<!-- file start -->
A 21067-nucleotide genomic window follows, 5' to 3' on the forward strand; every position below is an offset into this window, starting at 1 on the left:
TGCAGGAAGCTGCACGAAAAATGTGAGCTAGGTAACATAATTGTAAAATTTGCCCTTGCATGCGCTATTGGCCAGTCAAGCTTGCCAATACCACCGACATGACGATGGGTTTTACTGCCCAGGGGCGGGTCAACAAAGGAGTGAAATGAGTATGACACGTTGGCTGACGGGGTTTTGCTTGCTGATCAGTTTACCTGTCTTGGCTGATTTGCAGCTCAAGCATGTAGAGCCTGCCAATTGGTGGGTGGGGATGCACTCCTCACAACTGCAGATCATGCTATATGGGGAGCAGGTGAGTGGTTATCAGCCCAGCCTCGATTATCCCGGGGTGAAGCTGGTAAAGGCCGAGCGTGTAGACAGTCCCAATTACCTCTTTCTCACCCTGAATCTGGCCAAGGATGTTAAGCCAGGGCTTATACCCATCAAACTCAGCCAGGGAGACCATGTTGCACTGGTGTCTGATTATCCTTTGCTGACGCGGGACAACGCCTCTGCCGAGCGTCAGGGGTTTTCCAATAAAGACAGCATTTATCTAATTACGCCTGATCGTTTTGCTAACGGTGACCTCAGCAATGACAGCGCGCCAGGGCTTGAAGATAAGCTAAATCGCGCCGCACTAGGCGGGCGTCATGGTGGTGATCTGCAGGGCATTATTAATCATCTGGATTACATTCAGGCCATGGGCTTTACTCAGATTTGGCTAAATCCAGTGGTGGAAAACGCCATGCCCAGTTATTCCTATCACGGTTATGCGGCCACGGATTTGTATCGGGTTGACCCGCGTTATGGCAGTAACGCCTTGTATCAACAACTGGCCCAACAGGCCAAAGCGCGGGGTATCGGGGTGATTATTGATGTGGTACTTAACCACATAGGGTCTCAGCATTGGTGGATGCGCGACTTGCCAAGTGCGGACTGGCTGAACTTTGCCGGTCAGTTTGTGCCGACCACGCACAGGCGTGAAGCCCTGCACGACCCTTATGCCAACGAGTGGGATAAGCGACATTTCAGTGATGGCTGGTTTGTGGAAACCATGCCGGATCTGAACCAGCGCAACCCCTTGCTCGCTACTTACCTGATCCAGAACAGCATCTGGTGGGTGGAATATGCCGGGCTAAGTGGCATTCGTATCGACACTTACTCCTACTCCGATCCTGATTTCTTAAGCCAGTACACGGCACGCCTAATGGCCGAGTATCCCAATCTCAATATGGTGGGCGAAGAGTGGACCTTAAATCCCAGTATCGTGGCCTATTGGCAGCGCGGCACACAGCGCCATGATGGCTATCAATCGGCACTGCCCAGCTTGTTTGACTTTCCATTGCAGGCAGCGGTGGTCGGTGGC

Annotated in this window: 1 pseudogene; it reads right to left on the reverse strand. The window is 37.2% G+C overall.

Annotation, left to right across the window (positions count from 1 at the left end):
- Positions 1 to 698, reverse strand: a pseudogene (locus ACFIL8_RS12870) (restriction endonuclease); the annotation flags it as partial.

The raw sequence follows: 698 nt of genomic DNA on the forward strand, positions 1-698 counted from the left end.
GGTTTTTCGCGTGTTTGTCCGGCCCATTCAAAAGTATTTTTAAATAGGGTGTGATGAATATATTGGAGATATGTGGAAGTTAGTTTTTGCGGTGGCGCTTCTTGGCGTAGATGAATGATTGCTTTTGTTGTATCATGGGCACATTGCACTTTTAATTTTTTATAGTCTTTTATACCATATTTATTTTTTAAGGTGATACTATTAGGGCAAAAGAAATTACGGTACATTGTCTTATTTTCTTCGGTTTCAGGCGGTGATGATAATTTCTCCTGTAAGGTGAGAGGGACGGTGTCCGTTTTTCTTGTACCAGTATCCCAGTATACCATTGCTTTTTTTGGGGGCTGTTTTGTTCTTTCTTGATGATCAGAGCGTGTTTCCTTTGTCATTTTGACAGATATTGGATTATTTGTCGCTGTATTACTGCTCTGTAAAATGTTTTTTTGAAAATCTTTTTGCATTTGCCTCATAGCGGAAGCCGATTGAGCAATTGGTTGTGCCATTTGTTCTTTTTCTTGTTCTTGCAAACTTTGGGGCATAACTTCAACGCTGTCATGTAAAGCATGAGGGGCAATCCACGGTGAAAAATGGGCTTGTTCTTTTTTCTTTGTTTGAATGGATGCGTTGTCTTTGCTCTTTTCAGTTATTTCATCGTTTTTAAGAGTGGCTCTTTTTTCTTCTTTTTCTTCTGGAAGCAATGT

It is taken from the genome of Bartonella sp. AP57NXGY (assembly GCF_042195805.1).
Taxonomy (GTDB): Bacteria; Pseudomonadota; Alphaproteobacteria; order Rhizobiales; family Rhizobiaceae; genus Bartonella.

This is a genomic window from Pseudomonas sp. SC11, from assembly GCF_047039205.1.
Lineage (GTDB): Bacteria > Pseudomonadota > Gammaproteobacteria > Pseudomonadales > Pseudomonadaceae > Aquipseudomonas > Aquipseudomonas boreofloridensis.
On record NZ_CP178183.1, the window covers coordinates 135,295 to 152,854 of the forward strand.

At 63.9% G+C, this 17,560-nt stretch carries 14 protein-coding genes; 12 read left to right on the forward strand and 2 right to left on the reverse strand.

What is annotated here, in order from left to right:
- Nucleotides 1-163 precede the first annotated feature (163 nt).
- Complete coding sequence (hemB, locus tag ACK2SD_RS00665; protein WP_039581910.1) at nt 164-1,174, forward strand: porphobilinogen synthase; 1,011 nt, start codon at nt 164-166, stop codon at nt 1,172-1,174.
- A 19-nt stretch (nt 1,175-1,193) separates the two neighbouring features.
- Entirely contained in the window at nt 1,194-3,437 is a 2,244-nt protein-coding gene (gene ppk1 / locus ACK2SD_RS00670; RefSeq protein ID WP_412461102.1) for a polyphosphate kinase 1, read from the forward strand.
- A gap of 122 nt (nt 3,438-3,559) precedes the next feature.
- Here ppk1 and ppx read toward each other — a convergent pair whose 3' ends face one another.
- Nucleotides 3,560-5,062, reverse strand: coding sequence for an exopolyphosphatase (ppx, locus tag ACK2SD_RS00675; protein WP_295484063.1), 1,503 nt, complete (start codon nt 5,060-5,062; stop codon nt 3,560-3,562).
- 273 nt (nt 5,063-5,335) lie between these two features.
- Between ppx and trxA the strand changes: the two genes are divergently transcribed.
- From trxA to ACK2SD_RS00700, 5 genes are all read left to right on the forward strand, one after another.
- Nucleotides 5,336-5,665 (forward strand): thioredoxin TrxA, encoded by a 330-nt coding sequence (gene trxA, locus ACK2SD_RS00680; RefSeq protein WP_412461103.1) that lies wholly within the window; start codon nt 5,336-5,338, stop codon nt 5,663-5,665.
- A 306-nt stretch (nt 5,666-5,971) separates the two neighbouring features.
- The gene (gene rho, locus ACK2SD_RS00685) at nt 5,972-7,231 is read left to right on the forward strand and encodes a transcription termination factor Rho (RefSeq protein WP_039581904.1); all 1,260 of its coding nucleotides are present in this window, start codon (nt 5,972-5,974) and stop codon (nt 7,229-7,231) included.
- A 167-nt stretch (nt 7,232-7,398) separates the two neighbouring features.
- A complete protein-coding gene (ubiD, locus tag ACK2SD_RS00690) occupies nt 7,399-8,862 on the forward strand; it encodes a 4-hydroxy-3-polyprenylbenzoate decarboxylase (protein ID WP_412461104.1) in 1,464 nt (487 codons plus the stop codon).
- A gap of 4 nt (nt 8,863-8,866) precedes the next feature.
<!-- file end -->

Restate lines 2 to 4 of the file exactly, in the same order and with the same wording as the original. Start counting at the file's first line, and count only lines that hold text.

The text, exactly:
TGCAGGAAGCTGCACGAAAAATGTGAGCTAGGTAACATAATTGTAAAATTTGCCCTTGCATGCGCTATTGGCCAGTCAAGCTTGCCAATACCACCGACATGACGATGGGTTTTACTGCCCAGGGGCGGGTCAACAAAGGAGTGAAATGAGTATGACACGTTGGCTGACGGGGTTTTGCTTGCTGATCAGTTTACCTGTCTTGGCTGATTTGCAGCTCAAGCATGTAGAGCCTGCCAATTGGTGGGTGGGGATGCACTCCTCACAACTGCAGATCATGCTATATGGGGAGCAGGTGAGTGGTTATCAGCCCAGCCTCGATTATCCCGGGGTGAAGCTGGTAAAGGCCGAGCGTGTAGACAGTCCCAATTACCTCTTTCTCACCCTGAATCTGGCCAAGGATGTTAAGCCAGGGCTTATACCCATCAAACTCAGCCAGGGAGACCATGTTGCACTGGTGTCTGATTATCCTTTGCTGACGCGGGACAACGCCTCTGCCGAGCGTCAGGGGTTTTCCAATAAAGACAGCATTTATCTAATTACGCCTGATCGTTTTGCTAACGGTGACCTCAGCAATGACAGCGCGCCAGGGCTTGAAGATAAGCTAAATCGCGCCGCACTAGGCGGGCGTCATGGTGGTGATCTGCAGGGCATTATTAATCATCTGGATTACATTCAGGCCATGGGCTTTACTCAGATTTGGCTAAATCCAGTGGTGGAAAACGCCATGCCCAGTTATTCCTATCACGGTTATGCGGCCACGGATTTGTATCGGGTTGACCCGCGTTATGGCAGTAACGCCTTGTATCAACAACTGGCCCAACAGGCCAAAGCGCGGGGTATCGGGGTGATTATTGATGTGGTACTTAACCACATAGGGTCTCAGCATTGGTGGATGCGCGACTTGCCAAGTGCGGACTGGCTGAACTTTGCCGGTCAGTTTGTGCCGACCACGCACAGGCGTGAAGCCCTGCACGACCCTTATGCCAACGAGTGGGATAAGCGACATTTCAGTGATGGCTGGTTTGTGGAAACCATGCCGGATCTGAACCAGCGCAACCCCTTGCTCGCTACTTACCTGATCCAGAACAGCATCTGGTGGGTGGAATATGCCGGGCTAAGTGGCATTCGTATCGACACTTACTCCTACTCCGATCCTGATTTCTTAAGCCAGTACACGGCACGCCTAATGGCCGAGTATCCCAATCTCAATATGGTGGGCGAAGAGTGGACCTTAAATCCCAGTATCGTGGCCTATTGGCAGCGCGGCACACAGCGCCATGATGGCTATCAATCGGCACTGCCCAGCTTGTTTGACTTTCCATTGCAGGCAGCGGTGGTCGGTGGC

Annotated in this window: 1 pseudogene; it reads right to left on the reverse strand. The window is 37.2% G+C overall.

Annotation, left to right across the window (positions count from 1 at the left end):